Wednesday

26th Apr 2017

Focus

China joins US in battle against EU carbon rules for airlines

  • A snapshot of skies over the EU on Thursday morning, from the real-time tracking website flightradar24.com (Photo: flightradar24.com)

China has joined the US in looking for ways to get out of the EU's upcoming CO2 cap-and-trade regime for foreign airlines flying in and out of the union.

A senior Chinese official speaking at an aviation forum in Beijing on Wednesday (11 May) said its airlines should get special treatment because China is still a relatively poor country.

Dear EUobserver reader

Subscribe now for unrestricted access to EUobserver.

Sign up for 30 days' free trial, no obligation. Full subscription only 15 € / month or 150 € / year.

  1. Unlimited access on desktop and mobile
  2. All premium articles, analysis, commentary and investigations
  3. EUobserver archives

EUobserver is the only independent news media covering EU affairs in Brussels and all 28 member states.

♡ We value your support.

If you already have an account click here to login.

"The EU needs to take into account the different situations of developing and developed countries ... So far they are insisting on carrying on with the plan," the chief of China's Civil Aviation Administration of China (CAAC), Li Jiaxiang, said according to Reuters.

European Commission climate spokesman Isaac Valero-Ladron told Bloomberg the same day that China has applied for an exemption because it has plans to offset its planes' CO2 emissions in Europe with carbon cuts at home.

For his part, the chairman of China's airline trade lobby, the China Aviation Transport Association, Liu Shaoyang, said his body is "ready to sue the EU at any time ... All the Chinese airlines are against this plan - it is not legally binding and it is only useful in Europe."

From 1 January 2012 all airlines flying in and out of the EU as well as all internal carriers will have to cut emissions down to fit new quotas or purchase bigger quotas in the framework of the Emissions Trading Scheme.

The US is also a long-standing opponent of the plan, with American airlines battling the decision through international courts.

The EU opted to include non-EU airlines on environmental grounds but also in order not to give third countries' carriers a competitive advantage over soon-to-be-quota-bound EU businesses.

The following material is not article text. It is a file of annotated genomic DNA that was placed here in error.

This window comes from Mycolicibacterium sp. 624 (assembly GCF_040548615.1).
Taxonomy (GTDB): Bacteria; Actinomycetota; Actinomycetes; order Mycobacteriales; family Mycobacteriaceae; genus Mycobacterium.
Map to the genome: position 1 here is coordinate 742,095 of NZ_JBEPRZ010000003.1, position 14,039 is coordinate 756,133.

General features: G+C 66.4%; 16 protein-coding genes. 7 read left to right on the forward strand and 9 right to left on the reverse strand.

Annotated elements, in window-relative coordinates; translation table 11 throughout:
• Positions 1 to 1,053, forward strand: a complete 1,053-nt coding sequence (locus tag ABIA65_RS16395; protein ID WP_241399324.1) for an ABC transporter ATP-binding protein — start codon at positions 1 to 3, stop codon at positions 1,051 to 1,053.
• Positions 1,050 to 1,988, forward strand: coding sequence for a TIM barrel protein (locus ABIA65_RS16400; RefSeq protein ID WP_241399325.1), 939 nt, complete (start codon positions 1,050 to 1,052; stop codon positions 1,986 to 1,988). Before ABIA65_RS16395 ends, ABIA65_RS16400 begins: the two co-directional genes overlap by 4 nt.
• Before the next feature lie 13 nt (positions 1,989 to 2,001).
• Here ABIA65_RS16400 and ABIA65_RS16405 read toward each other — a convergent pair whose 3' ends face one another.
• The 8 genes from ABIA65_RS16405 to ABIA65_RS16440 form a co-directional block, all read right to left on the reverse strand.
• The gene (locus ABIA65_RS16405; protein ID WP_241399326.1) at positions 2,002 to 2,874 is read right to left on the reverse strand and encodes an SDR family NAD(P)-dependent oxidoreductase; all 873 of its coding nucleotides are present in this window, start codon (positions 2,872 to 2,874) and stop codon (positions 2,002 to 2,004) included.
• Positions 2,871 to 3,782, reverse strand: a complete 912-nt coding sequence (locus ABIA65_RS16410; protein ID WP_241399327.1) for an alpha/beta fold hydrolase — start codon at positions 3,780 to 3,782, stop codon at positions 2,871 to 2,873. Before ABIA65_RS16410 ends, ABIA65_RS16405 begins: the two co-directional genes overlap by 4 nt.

China's CAAC estimates the scheme will cost its airlines some €85 million in 2012 and €320 million a year by 2020.

Consulting firm RDC Aviation in a report in January said airlines inside the EU put 171 million tonnes of CO2 into the atmosphere, slightly up on 2009, but still below levels of 176 million tonnes seen before the economic crisis struck in mid-2008.

Air China alone accounted for 1.2 million tonnes, up 13 percent on 2009.

A long-term forecast published also in January by the Brussels-based air-traffic body, Eurocontrol, said the number of flights in Europe is set to almost double to 16.9 million a year by 2030.

EU and US heading towards trade war over airplane emissions

The US is heading towards a trade war with the EU over greenhouse gas charges for airlines flying into Europe, after the House of Representatives rejected the obligation for American carriers to comply with EU law.

China urges Germany and France to solve euro-crisis

Chinese Prime Minister Wen Jiabao on Thursday offered vague promises to buy bonds from troubled euro-countries, but said that it is ultimately up to Germany and France to solve the crisis.

News in Brief

  1. EU parliament moves to lift Le Pen's immunity
  2. EU Commission launches probe into Hungary's university law
  3. Scots slowly losing appetite for independence - poll
  4. Council of Europe puts Turkey on watch list
  5. EU to put parental leave on political agenda
  6. Israel cancels German meeting over human rights groups
  7. Hungary's Orban will participate in EU parliament debate
  8. Malta floats cash-for-refugees plan

Stakeholders' Highlights

  1. UNICEFRace Against Time to Save Millions of Lives in Yemen
  2. Nordic Council of MinistersDeveloping Independent Russian-Language Media in the Baltic Countries
  3. Swedish EnterprisesReform of the European Electricity Market: Lessons from the Nordics, Brussels 2 May
  4. Malta EU 2017Green Light Given for New EU Regulation to Bolster External Border Checks
  5. Counter BalanceCall for EU Commission to Withdraw Support of Trans-Adriatic Pipeline
  6. ACCAEconomic Confidence at Highest Since 2015
  7. European Federation of Allergy and Airways60%-90% of Your Life Is Spent Indoors. How Does Poor Indoor Air Quality Affect You?
  8. European Gaming and Betting AssociationCJEU Confirms Obligation for a Transparent Licensing Process
  9. Nordic Council of MinistersNordic Region and the US: A Time of Warlike Rhetoric and Militarisation?
  10. European Free AllianceEFA MEPs Vote in Favor of European Parliament's Brexit Mandate
  11. Mission of China to the EUXinhua Insight: China to Open up Like Never Before
  12. World VisionViolence Becomes New Normal for Syrian Children

Latest News

  1. Brexit is about Europe's future as well
  2. Power struggle in Greenland: Three reasons why the EU should care
  3. Nordic and Baltic countries step up digitalisation efforts
  4. European states still top media freedom list
  5. Let’s not put European public health at risk
  6. Threatened Budapest university calls for EU support
  7. Orban set to face down EU threats
  8. Dont expect 'quick fix' in Syria, China tells EU